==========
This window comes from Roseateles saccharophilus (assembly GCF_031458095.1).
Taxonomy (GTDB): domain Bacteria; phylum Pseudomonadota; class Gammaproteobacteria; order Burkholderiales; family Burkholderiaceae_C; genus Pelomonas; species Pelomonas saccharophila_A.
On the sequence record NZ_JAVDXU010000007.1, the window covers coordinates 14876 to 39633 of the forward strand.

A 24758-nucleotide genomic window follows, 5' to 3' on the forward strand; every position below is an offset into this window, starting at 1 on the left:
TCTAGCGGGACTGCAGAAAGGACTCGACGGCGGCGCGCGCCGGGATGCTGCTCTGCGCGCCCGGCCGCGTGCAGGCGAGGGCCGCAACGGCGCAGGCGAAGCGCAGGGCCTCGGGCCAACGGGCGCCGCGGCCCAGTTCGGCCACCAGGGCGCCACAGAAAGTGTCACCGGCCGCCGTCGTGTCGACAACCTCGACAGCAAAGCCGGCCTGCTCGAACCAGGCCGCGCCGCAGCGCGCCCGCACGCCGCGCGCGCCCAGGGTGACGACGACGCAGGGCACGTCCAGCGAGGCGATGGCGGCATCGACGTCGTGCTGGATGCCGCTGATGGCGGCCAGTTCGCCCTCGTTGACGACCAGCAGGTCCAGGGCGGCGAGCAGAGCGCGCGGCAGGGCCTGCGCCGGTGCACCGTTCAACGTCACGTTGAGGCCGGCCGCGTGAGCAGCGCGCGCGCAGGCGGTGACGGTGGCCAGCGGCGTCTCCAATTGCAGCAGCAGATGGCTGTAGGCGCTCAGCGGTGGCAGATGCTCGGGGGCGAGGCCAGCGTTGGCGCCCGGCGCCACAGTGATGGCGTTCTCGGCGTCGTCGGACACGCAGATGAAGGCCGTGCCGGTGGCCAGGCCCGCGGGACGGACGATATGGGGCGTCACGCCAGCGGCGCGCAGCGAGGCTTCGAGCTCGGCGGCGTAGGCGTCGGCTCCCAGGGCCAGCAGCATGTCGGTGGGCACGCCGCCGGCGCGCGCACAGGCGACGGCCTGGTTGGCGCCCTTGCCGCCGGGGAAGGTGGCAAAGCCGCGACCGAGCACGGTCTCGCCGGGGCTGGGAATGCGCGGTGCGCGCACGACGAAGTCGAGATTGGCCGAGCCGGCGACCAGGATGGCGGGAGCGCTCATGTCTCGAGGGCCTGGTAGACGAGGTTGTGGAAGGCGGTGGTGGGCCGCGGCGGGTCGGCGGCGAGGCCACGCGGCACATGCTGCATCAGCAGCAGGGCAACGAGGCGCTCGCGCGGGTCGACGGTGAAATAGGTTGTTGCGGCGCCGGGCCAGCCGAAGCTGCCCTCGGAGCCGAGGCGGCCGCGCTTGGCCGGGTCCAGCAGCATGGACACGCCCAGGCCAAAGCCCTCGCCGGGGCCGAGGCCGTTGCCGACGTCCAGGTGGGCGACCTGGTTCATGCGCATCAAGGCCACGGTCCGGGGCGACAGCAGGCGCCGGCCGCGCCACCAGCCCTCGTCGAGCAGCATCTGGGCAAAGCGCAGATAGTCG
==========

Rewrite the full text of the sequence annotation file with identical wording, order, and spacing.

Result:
This window comes from Roseateles saccharophilus (assembly GCF_031458095.1).
Taxonomy (GTDB): domain Bacteria; phylum Pseudomonadota; class Gammaproteobacteria; order Burkholderiales; family Burkholderiaceae_C; genus Pelomonas; species Pelomonas saccharophila_A.
On the sequence record NZ_JAVDXU010000007.1, the window covers coordinates 14876 to 39633 of the forward strand.

A 24758-nucleotide genomic window follows, 5' to 3' on the forward strand; every position below is an offset into this window, starting at 1 on the left:
TCTAGCGGGACTGCAGAAAGGACTCGACGGCGGCGCGCGCCGGGATGCTGCTCTGCGCGCCCGGCCGCGTGCAGGCGAGGGCCGCAACGGCGCAGGCGAAGCGCAGGGCCTCGGGCCAACGGGCGCCGCGGCCCAGTTCGGCCACCAGGGCGCCACAGAAAGTGTCACCGGCCGCCGTCGTGTCGACAACCTCGACAGCAAAGCCGGCCTGCTCGAACCAGGCCGCGCCGCAGCGCGCCCGCACGCCGCGCGCGCCCAGGGTGACGACGACGCAGGGCACGTCCAGCGAGGCGATGGCGGCATCGACGTCGTGCTGGATGCCGCTGATGGCGGCCAGTTCGCCCTCGTTGACGACCAGCAGGTCCAGGGCGGCGAGCAGAGCGCGCGGCAGGGCCTGCGCCGGTGCACCGTTCAACGTCACGTTGAGGCCGGCCGCGTGAGCAGCGCGCGCGCAGGCGGTGACGGTGGCCAGCGGCGTCTCCAATTGCAGCAGCAGATGGCTGTAGGCGCTCAGCGGTGGCAGATGCTCGGGGGCGAGGCCAGCGTTGGCGCCCGGCGCCACAGTGATGGCGTTCTCGGCGTCGTCGGACACGCAGATGAAGGCCGTGCCGGTGGCCAGGCCCGCGGGACGGACGATATGGGGCGTCACGCCAGCGGCGCGCAGCGAGGCTTCGAGCTCGGCGGCGTAGGCGTCGGCTCCCAGGGCCAGCAGCATGTCGGTGGGCACGCCGCCGGCGCGCGCACAGGCGACGGCCTGGTTGGCGCCCTTGCCGCCGGGGAAGGTGGCAAAGCCGCGACCGAGCACGGTCTCGCCGGGGCTGGGAATGCGCGGTGCGCGCACGACGAAGTCGAGATTGGCCGAGCCGGCGACCAGGATGGCGGGAGCGCTCATGTCTCGAGGGCCTGGTAGACGAGGTTGTGGAAGGCGGTGGTGGGCCGCGGCGGGTCGGCGGCGAGGCCACGCGGCACATGCTGCATCAGCAGCAGGGCAACGAGGCGCTCGCGCGGGTCGACGGTGAAATAGGTTGTTGCGGCGCCGGGCCAGCCGAAGCTGCCCTCGGAGCCGAGGCGGCCGCGCTTGGCCGGGTCCAGCAGCATGGACACGCCCAGGCCAAAGCCCTCGCCGGGGCCGAGGCCGTTGCCGACGTCCAGGTGGGCGACCTGGTTCATGCGCATCAAGGCCACGGTCCGGGGCGACAGCAGGCGCCGGCCGCGCCACCAGCCCTCGTCGAGCAGCATCTGGGCAAAGCGCAGATAGTCG